we can see, if Russian Poland rises the epoch, and will not, we are satisfied, German Emperor not only may, but feel willing to bring upon himself the must intervene. He cannot allow a hostility of the Liberals throughout Eumovement to succeed which might cost rope. Powerful as he is, and strong as him great provinces, even if it did not is the scipline of his Army, he has provoke into action all the revolution- to deal with a vast mass of Socialist ary elements in his own States. The opinion, which will undoubtedly be exthree Powers which partitioned Poland cited past all ordinary means of remust continue to hold down Poland, or pression by sympathy with a great, confess themselves defeated by a race and, on the hypothesis, successful, peaswhich for a hundred years has been ant uprising. The Emperor is not an taught to see in revolution its only incautious man, and may well be inhope of independence. As far as the clined to limit his action to Poland, or Vistula, therefore, in the supposed con- perhaps to Poland and the southern tingency-that is, in the case of the Baltic Provinces. On the other hand, Revolution winning in the struggle--we the Emperor W’illiam is a near kinsman expect German intervention. The of the Romanoffs; he sincerely believes really doubtful point is whether the in "the Monarchic principle"; and the German Emperor will cross the Vis- spectacle of an army defeated by peastula. The decision will depend upon ants, or of a civil war within the ranks, himself, for his Army will undoubtedly must be to him almost past endurance. obey his orders, and, indeed, will be in It is useless in such circumstances to motion before it has time to deliberate predict, but intervention must be rewhether those orders are acceptable or garded as one of the dangerous possinot; but his policy is extremely difficult bilities resulting from the unrest in to predict. On the one hand, it must be Russia, the danger being all the greater remembered that the military occupa- because it is most improbable that the tion of Poland is by itself a most serios Hapsburgs will suffer themselves to be effort, and one which, owing to tradi- dragged at the heels of the Hohenzoltion as well as other easily visible lerns into an adventure which can causes, may produce terrible agitation hardly by any possibility benefit themin France. It may be taken as certain, selves. Galicia is not a province which too, that the opinion of the masses in will risk untold misery in order to Germany is not favorable to the Ro- swell a Polish revolt. The easy-going manoffs, and will be greatly outraged despotism there has ever since 1819 by an expenditure of German life and been found by Poles much more entreasure in order to restore their au- durable than the scientific rigidity of tocracy. William II. understands his the Prussian system.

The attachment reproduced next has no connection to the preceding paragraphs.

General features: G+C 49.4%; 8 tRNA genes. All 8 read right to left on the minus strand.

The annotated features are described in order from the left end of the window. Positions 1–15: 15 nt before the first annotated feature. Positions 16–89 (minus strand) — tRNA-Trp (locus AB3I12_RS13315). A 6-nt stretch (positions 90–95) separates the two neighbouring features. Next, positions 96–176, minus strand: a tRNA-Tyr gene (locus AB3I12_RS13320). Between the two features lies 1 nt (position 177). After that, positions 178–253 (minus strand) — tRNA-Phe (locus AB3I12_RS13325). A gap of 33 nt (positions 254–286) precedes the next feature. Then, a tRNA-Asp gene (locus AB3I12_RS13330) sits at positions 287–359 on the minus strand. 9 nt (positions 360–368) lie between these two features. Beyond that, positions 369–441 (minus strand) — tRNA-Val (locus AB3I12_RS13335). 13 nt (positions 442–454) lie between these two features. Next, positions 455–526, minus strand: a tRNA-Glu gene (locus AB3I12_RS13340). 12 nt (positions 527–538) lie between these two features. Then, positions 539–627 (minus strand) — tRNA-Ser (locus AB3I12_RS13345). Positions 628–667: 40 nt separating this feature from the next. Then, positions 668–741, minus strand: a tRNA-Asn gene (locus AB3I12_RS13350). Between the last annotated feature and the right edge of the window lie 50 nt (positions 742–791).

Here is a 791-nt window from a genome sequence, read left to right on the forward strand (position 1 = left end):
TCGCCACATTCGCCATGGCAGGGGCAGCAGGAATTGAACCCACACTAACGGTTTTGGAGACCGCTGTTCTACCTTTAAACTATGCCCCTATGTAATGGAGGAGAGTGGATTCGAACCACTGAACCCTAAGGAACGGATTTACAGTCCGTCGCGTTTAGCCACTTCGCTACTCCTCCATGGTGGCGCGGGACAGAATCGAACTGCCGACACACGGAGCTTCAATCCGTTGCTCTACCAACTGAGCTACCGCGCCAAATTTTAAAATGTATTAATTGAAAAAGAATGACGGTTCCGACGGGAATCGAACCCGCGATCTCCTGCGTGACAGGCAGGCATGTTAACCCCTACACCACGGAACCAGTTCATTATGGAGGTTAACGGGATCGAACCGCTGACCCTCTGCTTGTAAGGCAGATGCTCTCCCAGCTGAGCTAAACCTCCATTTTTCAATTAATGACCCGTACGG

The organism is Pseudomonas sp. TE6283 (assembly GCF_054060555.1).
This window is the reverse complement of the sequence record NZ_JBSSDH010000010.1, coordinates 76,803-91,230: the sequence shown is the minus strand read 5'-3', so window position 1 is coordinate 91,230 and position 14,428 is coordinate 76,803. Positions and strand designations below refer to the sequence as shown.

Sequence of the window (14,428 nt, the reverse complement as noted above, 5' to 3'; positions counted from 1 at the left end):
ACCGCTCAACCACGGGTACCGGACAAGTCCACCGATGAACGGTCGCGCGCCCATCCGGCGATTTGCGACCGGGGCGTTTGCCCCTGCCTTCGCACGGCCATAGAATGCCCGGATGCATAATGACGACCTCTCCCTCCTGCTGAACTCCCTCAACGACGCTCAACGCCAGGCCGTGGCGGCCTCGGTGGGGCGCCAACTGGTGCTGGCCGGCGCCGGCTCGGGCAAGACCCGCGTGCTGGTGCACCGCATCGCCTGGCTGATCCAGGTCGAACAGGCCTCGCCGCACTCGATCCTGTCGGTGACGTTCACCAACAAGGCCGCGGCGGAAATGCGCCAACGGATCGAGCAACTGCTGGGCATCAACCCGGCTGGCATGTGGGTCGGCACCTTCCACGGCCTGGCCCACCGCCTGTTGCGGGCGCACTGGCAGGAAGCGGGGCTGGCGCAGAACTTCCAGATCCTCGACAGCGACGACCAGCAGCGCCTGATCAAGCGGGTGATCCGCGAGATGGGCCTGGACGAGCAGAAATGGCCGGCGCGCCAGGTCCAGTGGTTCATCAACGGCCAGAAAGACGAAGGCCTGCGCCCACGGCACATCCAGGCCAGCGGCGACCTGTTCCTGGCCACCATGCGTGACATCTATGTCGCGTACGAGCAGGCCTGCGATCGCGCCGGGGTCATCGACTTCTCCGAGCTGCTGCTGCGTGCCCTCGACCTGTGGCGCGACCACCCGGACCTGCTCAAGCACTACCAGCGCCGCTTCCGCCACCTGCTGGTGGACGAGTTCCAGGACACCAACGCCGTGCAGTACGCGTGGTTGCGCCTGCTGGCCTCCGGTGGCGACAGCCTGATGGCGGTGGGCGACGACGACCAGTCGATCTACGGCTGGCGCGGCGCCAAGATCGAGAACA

The Spectator.


That “undervaluer of money,” Sir Henry Wotton, the Provost of Eton, would speak of angling as a moderator of passions and a calmer of unquiet thoughts. Walton knew him well, and in a charming touch or two of friend

ship tells us how his “forraign imployments in the service of this Nation" and choice gifts of mind and character made his company esteemed as one of the delights of mankind. Wotton for his part painted a picture of Walton in